b. Prohibition of Forced or Compulsory Labor

The law prohibits and criminalizes most forms of forced or compulsory labor, although insufficient barriers exist for the use of forced labor by the military and penal institutions. The law also provides for the punishment of persons who impose forced labor on others. Penalties differ depending on whether the military, the government, or a private citizen committed the violation. The regime did not effectively enforce the law, particularly in the areas where significant conflict was occurring.

The ILO expressed profound concern over practices of the military authorities, including the use of forced labor.

An NGO that tracks labor issues found instances of workers being detained or threatened with violence, indicators of forced labor. In September 24 garment workers were denied their wages and locked in a factory to force them to complete their work without pay.

The regime threatened CDM members with criminal charges if they did not return to work (see also section 7.a.).

Also see the Department of State’s Trafficking in Persons Report at

c. Prohibition of Child Labor and Minimum Age for Employment

See the Department of Labor’s Findings on the Worst Forms of Child Labor at  and the Department of Labor’s List of Goods Produced by Child Labor or Forced Labor at .

d. Discrimination with Respect to Employment and Occupation

Labor laws and regulations prohibit some forms of employment discrimination. Restrictions against women in employment exist based on social and cultural practices and beliefs. The law requires equal pay for equal work, but the formal sector did not respect this requirement, and the regime did not actively enforce it. NGOs reported that other forms of workplace discrimination were common. Women remained underrepresented in most traditionally male-dominated occupations (forestry, carpentry, masonry, and fishing) and were effectively barred from them by hiring practices and cultural barriers (see also Section 6, Women). Women were not legally prohibited from any employment except in underground mines. The law governing hiring of civil service personnel states that nothing shall prevent the appointment of men to “positions that are suitable for men only,” with no further definition of what constitutes positions “suitable for men only.”

There were reports that regime and private actors practiced discrimination that impeded Muslim-owned businesses’ operations and undercut their ability to hire and retain labor, maintain proper working standards, and secure public and private contracts. There were reports of discrimination based on sexual orientation and gender identity in employment, including the denial of promotions and firing of LGBTQI+ persons. Activists reported limited job opportunities for many openly gay and lesbian persons and noted a general lack of support from society. Activists reported that in addition to general societal discrimination, persons with HIV or AIDS faced employment discrimination in both the public and private sectors, including suspensions and the loss of employment following positive results from mandatory workplace HIV testing.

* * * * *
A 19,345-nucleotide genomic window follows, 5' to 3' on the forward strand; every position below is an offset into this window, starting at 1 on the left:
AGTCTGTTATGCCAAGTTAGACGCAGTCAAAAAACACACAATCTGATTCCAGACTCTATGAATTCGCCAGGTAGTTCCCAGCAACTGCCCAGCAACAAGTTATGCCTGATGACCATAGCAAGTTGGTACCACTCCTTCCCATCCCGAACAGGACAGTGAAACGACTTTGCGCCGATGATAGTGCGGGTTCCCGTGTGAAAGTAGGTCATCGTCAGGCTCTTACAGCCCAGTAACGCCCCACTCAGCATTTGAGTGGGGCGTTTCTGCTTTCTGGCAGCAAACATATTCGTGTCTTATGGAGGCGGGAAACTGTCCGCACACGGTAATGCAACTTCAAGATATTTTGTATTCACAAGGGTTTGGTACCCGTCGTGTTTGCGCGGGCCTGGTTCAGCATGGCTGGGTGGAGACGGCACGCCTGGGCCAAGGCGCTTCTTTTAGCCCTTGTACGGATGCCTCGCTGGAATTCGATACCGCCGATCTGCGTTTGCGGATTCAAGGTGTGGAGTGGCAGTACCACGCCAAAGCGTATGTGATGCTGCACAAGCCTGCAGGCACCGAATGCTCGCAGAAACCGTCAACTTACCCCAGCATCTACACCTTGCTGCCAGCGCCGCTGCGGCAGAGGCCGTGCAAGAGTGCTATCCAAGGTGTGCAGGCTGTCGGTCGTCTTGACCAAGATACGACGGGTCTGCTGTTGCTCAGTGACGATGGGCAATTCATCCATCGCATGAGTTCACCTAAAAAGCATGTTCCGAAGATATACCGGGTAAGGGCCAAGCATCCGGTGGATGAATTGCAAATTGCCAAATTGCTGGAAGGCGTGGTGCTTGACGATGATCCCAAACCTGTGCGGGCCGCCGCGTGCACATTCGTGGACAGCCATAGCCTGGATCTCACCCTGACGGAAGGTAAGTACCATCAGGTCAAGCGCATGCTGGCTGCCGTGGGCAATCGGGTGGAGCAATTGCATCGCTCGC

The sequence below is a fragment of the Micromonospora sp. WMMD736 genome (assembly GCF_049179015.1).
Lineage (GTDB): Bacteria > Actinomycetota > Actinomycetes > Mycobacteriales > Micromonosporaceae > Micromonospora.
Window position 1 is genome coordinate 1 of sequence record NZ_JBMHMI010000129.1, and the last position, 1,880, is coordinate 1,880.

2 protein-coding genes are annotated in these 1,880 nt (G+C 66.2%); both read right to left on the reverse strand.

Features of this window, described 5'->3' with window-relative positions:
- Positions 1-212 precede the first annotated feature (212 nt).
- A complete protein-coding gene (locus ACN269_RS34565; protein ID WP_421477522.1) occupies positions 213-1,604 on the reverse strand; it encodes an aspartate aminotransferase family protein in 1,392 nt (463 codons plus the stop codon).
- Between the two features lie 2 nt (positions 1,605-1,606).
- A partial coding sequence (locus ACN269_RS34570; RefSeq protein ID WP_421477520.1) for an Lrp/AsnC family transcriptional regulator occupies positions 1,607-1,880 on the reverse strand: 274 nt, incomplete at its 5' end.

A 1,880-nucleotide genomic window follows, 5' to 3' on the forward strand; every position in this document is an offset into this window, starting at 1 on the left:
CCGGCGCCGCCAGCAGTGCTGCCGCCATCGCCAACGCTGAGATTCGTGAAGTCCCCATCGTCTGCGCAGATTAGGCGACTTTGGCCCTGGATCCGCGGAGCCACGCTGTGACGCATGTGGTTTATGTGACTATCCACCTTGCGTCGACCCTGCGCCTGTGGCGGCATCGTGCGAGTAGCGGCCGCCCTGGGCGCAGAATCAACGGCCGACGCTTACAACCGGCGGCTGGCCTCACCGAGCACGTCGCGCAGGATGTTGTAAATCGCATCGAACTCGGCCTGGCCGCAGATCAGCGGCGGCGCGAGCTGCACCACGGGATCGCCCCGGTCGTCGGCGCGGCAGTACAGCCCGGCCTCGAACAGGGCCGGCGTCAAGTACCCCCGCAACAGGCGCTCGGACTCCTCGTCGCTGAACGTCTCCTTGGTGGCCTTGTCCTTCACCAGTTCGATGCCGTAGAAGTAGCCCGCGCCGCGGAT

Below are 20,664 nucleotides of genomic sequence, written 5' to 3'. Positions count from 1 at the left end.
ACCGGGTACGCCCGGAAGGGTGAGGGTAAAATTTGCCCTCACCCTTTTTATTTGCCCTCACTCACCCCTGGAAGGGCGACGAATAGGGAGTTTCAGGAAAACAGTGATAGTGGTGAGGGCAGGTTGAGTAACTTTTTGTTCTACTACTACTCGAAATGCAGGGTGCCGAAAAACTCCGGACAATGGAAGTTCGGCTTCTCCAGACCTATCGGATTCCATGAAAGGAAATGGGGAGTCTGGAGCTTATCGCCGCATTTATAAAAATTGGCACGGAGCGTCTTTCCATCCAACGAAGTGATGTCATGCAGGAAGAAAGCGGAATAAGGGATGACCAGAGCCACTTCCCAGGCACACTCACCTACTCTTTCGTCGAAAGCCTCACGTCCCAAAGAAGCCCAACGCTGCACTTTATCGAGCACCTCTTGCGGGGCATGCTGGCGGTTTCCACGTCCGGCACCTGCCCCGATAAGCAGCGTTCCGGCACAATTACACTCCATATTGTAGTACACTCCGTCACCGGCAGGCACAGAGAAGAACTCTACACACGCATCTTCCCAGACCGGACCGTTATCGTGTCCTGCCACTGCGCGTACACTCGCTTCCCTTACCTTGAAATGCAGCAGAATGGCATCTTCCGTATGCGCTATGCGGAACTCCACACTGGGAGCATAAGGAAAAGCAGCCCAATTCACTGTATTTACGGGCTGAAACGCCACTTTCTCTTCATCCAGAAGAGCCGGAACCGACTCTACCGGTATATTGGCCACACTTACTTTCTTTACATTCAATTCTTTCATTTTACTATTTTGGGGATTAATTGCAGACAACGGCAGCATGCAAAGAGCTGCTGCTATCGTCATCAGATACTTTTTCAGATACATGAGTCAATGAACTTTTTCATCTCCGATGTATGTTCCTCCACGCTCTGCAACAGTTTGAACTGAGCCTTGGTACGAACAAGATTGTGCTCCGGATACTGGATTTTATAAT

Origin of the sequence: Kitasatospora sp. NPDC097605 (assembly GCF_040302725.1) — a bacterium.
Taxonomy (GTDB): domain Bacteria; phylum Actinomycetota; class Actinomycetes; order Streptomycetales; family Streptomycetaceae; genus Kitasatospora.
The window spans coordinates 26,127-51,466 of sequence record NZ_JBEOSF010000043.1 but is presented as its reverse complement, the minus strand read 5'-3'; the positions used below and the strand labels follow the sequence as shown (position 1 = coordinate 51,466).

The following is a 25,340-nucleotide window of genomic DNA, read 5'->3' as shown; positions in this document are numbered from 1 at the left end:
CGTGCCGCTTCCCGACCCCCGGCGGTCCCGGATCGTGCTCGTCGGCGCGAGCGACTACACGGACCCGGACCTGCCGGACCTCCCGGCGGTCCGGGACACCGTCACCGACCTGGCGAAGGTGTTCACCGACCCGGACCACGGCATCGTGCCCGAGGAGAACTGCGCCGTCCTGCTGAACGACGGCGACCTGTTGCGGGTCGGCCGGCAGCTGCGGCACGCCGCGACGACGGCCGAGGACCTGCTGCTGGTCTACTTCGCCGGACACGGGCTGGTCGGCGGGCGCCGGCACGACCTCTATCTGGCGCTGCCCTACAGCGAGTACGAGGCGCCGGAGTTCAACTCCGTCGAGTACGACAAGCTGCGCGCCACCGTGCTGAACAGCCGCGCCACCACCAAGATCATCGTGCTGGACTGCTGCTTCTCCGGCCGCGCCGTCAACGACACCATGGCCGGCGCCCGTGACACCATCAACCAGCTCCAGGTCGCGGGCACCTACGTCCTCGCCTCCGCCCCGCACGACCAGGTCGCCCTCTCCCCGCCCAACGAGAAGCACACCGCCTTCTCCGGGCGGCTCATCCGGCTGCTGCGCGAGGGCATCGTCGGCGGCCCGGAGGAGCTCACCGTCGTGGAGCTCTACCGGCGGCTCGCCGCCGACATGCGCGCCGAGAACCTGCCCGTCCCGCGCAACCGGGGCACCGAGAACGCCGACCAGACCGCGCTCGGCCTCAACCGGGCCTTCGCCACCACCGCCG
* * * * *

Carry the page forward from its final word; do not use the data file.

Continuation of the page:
The Confederation of Trade Unions Myanmar reported that some employers dismissed or refused to hire workers with certain geographically assigned nationality ID numbers at the military’s request. According to the confederation, the military ordered the employers not to hire workers with national IDs starting with 5, 8, and 12, indicating regions where PDF groups were active.

e. Acceptable Conditions of Work

Wage and Hour Laws: The official minimum daily wage was above the poverty line, although the official poverty line has not been adjusted since 2019. The minimum wage covers all sectors and industries in the formal sector for businesses with more than 15 employees. The law requires the minimum wage to be revised every two years although it was last revised in 2018.

The workweek is 44 hours per week for factories. For shops and other establishments, it is 48 hours per week. Although the law in general states that overtime should not exceed 12 hours per work week, the law allows up to 16 hours of overtime when special matters require additional overtime. Overtime for factory workers is regulated under a separate directive that limits overtime to 20 hours per week. The law also stipulates that an employee’s total working hours cannot exceed 11 hours per day (including overtime and a one-hour break). Laws did not apply to those in the informal sector or self-employed.